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Hearst Opens App Lab

Carey: Center Shows 'Commitment' to app world
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Fresh from closing on the Hachette Filipacchi Media deal, Hearst Corp. this week opened the Hearst App Lab, a “think tank” for digital apps.

The lab, on the 41st floor of the Hearst Tower on Eighth Avenue and 57th Street, is a corporate initiative, but it's Hearst's magazines, which have already spun off a number of replica-style and utility apps for mobile devices, that are expected to be its heaviest users. David Carey, president of Hearst Magazines, said the idea was to have a place where employees can learn about the tablet market, develop apps, and brainstorm ideas with advertisers and ad buyers. Hearst will also use it to test its apps with focus groups.

“It really demonstrates our commitment to the app world,” Carey said in a call from Ann Arbor, Mich., where he was visiting the offices of one of Hearst’s newly acquired titles, Car and Driver.

The lab has some custom-built features, like a video wall where apps can be demonstrated and notes can be “scribbled” on the screen. “One of the challenges you have with apps is, when people come and pitch you, it’s kind of clumsy if you want to try and demonstrate an iPad app or talk about one that’s in development,” Carey said.

There’s also a Ladibug, a high-def camera that will be used to project images of apps on the video wall. And there are lots of tablets that employees can try out.

New York firm And Partners, which designed the lab, put in customized furniture that can be switched around to create different looks, depending on the number of people using the room.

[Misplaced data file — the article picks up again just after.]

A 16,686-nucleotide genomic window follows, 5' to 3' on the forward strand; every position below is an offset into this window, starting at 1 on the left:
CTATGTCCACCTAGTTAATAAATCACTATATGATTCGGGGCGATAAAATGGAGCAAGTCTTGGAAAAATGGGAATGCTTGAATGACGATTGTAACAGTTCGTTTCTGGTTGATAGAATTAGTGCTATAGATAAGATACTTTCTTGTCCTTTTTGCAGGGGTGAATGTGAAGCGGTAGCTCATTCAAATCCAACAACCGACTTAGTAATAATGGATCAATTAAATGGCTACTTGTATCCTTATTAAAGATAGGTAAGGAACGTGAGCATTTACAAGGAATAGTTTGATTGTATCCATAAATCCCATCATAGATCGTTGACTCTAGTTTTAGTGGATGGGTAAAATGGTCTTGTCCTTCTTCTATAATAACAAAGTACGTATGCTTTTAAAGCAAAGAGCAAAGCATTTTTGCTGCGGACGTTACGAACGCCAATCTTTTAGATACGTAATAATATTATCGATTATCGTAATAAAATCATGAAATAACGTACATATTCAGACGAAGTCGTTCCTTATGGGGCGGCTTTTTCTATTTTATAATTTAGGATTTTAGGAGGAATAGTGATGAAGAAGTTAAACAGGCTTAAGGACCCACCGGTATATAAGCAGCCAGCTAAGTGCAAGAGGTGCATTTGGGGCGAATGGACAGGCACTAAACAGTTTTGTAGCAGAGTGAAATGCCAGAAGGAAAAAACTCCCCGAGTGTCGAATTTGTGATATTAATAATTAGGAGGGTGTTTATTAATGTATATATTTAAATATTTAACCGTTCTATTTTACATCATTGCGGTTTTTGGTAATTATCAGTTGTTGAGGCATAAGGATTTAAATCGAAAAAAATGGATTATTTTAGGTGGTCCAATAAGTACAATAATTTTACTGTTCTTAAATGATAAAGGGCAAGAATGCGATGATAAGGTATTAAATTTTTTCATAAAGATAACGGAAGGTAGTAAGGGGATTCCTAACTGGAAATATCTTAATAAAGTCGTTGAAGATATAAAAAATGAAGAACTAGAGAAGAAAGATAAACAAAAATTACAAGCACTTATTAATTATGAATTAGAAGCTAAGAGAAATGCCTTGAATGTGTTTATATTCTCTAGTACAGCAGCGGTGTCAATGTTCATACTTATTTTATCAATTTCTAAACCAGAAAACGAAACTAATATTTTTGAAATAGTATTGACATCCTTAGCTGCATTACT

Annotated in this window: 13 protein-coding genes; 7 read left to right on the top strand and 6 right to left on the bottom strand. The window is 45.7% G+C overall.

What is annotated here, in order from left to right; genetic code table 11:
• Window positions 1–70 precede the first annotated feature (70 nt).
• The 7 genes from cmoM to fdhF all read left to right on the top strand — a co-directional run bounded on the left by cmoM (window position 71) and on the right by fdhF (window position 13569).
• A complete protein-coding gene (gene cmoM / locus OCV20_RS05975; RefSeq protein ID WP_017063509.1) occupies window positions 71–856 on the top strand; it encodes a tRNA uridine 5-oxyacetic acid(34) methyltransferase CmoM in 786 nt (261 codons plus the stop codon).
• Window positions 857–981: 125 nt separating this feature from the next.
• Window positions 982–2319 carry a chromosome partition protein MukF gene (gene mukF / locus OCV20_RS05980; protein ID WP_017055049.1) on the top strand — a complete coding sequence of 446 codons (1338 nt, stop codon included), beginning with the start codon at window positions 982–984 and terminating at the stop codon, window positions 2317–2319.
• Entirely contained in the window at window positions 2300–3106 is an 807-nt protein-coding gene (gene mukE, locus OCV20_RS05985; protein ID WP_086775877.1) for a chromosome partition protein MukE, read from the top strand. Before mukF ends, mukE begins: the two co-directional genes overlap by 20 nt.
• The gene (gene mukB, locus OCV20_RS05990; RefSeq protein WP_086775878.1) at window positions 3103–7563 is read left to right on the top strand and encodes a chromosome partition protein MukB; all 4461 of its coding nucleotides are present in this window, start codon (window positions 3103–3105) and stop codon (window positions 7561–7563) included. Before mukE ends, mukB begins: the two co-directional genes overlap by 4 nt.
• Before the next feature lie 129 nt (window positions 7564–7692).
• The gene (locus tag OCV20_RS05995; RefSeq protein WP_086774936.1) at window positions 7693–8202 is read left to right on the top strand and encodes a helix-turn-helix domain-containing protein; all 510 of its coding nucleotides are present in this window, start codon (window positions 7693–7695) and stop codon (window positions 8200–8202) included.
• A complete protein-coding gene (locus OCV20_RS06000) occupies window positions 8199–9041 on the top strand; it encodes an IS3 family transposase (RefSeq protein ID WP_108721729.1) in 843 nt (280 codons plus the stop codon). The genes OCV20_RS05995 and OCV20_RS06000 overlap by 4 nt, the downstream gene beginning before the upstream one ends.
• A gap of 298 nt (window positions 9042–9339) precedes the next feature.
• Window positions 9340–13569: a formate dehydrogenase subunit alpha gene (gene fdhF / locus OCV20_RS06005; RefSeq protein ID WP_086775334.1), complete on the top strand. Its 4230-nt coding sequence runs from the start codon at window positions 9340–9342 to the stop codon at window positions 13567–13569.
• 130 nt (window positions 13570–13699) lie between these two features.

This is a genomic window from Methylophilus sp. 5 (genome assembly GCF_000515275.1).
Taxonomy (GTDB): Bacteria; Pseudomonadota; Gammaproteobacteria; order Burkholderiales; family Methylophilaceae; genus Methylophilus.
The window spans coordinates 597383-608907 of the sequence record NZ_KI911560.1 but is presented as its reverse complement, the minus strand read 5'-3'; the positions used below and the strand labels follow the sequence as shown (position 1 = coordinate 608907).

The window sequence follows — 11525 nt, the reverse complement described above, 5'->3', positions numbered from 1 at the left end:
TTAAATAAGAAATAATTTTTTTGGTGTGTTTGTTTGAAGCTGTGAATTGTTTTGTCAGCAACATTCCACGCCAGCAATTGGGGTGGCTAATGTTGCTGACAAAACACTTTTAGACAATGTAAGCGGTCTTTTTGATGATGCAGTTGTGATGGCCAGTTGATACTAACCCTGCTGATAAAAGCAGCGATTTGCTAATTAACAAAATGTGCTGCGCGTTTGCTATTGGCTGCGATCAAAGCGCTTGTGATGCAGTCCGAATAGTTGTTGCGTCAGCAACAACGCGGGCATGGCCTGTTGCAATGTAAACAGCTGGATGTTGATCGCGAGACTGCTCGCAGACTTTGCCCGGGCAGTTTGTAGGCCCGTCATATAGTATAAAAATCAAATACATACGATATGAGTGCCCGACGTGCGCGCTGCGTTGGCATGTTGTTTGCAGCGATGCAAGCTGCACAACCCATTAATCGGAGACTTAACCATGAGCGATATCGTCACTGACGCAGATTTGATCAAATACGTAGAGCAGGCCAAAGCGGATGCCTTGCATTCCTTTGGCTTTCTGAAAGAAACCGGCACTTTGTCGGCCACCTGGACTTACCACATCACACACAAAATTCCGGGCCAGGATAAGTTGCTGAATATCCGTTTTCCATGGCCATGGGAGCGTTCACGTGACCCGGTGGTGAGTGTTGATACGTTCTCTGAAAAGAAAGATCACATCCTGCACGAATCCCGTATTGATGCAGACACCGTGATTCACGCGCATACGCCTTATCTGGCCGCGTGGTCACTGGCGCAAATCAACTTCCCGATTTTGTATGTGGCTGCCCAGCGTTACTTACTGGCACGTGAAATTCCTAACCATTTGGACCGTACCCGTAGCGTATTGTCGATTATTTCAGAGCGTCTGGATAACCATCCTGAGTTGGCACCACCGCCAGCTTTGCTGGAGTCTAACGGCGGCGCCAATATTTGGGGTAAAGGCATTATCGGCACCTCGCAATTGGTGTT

This may be the first example of a publishing company dedicating a permanent space to develop and showcase apps, but others have been moving forward digitally as they try to replace declining print dollars with digital revenue. Condé Nast, for one, has opened a new division, Condé Nast Ideactive, to help clients with custom content in areas including social media, app development and experiential marketing.

If the App Lab sounds like a lot of flash, Hearst executives insisted there’s plenty of substance there, too.

“There is a real business function,” said Avi Zimak, advertising director for tablet media at Hearst Magazines. “We can bring in the ad community to have a physical space where we can collaborate to assist our partners and our sales.”

That aforementioned video wall, for example, has a custom social video feature that pulls data from multiple sources, including Facebook and Twitter, and displays it on charts. Hearst can use it to show advertisers what consumers think about their product in real time and customize an ad message accordingly.

“We can analyze who’s saying what about their brand throughout the globe,” Zimak said. Based on weaknesses the analysis turns up, he added, “We can help craft their creative to address these various areas.”